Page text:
However, there is one more subtle swap I'd do, simply due to the congestion evident in your panel. There is a BD1520 (Garage Front Lights/Outdoor Outlet Below Panel) and a BR120 (Laundry) near the top of your panel, and with a bit of swapping and consolidation, we can get a quadruplex breaker in there instead as well to provide a place to attach a future subpanel for more loads. In particular, we'd need to replace one of the two A1515s (either Garage/F.A.U. or Plugs+Lights/Alarm) with a BD1520, swapping the Laundry circuit down to the new 20A pole in place of one of the 15A circuits. Then, a wirenut and pigtail can be used to combine the serviceperson's receptacle at the panel with the Garage Front Lights circuit, putting them on one of the 15A poles of a BQC2502115 that replaces the BD1520 and BR120 near the top; the other 15A pole gets used for the 15A circuit that was displaced when we replaced one of the A1515s with the BD1520.

That way, you can have another 50A spare for a future feeder to a subpanel. (You could do more, but you'd have to move circuits to the new subpanel to make room for the feeder breaker. Barring that, you'd need to replace the existing local A/C disconnect with a 50A spa disconnect in order to preserve GFCI protection at the A/C as per the 2020 NEC, then remove the GFCI from the main panel, move the A/C feed to the 50A poles on the new quadruplex, and put a bigger feeder breaker in the hole the GFCI breaker left behind. Anyone see why too-small panels are such a pain in the rear end?)

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    CA hasn't signed up for NEC 2020 yet, so OP could eliminate GFCI protection on the A/C unit, if done right now. Once NEC 2020 lands, won't be possible. – Harper - Reinstate Monica Sep 11 '20 at 14:48

Thanks to your additional info, it's plain you have 125A busing. It's written all over the panel label. Your supply breaker + solar is capped at 120% of 125A, or 150A, for reasons I discuss in my legacy answer. Given your 100A main breaker, you can support up to 50A of solar. Already.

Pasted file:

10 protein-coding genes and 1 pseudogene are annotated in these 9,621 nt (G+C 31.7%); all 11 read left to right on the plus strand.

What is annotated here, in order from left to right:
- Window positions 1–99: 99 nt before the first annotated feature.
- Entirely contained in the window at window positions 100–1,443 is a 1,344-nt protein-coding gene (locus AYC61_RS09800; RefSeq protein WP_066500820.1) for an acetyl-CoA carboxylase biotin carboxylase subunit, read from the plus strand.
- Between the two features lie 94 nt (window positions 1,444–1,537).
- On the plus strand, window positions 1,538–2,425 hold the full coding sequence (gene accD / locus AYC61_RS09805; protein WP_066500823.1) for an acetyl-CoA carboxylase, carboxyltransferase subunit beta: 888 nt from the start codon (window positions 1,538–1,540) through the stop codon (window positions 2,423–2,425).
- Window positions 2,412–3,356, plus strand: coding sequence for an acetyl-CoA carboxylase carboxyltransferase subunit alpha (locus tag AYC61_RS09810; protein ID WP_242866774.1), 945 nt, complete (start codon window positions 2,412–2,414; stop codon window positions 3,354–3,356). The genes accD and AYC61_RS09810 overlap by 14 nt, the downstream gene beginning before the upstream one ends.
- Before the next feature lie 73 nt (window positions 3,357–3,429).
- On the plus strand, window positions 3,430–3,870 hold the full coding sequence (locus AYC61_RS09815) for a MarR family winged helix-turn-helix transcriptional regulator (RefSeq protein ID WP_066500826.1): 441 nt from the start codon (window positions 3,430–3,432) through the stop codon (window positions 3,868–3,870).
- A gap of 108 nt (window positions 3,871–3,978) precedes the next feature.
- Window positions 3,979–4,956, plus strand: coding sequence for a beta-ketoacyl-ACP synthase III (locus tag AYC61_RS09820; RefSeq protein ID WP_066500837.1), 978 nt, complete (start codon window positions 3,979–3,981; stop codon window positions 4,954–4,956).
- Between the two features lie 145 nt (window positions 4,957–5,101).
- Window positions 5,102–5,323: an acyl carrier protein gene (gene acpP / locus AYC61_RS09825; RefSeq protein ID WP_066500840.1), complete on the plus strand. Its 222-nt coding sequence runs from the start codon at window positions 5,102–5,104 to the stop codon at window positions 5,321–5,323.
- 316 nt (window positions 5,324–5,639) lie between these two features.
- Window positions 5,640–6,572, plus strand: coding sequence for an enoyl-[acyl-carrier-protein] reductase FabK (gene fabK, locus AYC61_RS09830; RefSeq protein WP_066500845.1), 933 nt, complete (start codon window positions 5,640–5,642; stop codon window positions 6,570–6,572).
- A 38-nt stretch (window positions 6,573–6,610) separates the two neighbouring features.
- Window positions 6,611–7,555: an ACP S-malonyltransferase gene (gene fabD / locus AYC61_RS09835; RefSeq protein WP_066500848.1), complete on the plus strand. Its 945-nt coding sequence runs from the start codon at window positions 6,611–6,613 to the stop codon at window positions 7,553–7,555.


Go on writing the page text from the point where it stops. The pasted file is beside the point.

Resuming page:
Of course now you'll need a new solar company; those guys are dumb as rocks.

The big deal

The internal busing on the service panel must have enough ampacity to support the loads. Normally that is controlled by limiting the main breaker size, but solar puts a monkey-wrench into that. As JRaef discusses, there is a 120% favorable derate; they give you a mulligan for 20% of panel bus capacity.

So the 4kw question is: Does your panel have a 100A bus (allowing 120A) or a 125A bus (allowing 150A)? Typically this style of panel is built with a 125A bus and an option for either 100A or 125A main breaker. So you need to find that out. Taking a picture of the panel front was interesting, but we need a picture of the panel labeling. It will discuss busing.

I don't know what's happening. Maybe they kneejerked "100A main, 100A bus". The other company definitely does not understand the concept that busing can be different from main breaker. They think if you have 200A busing you must have a 200A main breaker and must dig up the street for 200A service wires. Totally unnecessary.

Most of your breakers need replacing anyway

Mind you, breakers are $5-10.

Challenger is a difficult panel. The panel structure and busing are perfectly OK, same as the successful BR line. But the breakers themselves are notorious firestarters and need to be replaced with BR.

Now the white-handled breaker at the top provides GFCI protection to the former spa panel. It is probably a correct BR breaker, but might also be a GE THQL type breaker. Check the breaker labeling - if it's BR that's fine.

But an additional note on that GFCI breaker: spas need GFCI protection; air conditioners don't -- so the GFCI is superfluous right now. However NEC 2020 is coming, which will require GFCI protection on 240V circuits. Once it lands, you will not be able to eliminate the GFCI protection. Do it now if you have a mind to, or you'll soon be married to it. Note that 50A is way too big for an A/C unit, so you must have another breaker or fuses downline at the A/C disconnect. If it's a fuseless disconnect, you have a problem here.

The Westinghouse BR breaker is safe, but it has the statutory glitch of not being cross-labeled for Type C (your bus). Least of our worries.

The main breaker is an odd exception since it's labeled Challenger, but is not Challenger's style, and is cross-listed BR/C. I suspect this is a Bryant breaker branded Challenger, and is OK. Do you feel lucky?

All the rest are Challenger firestarters and need to be replaced with equivalent Eaton BR/C type (BR type are cross-listed Type C). Each will be $10-20.

ThreePhaseEel has some more advice on panel cleanup.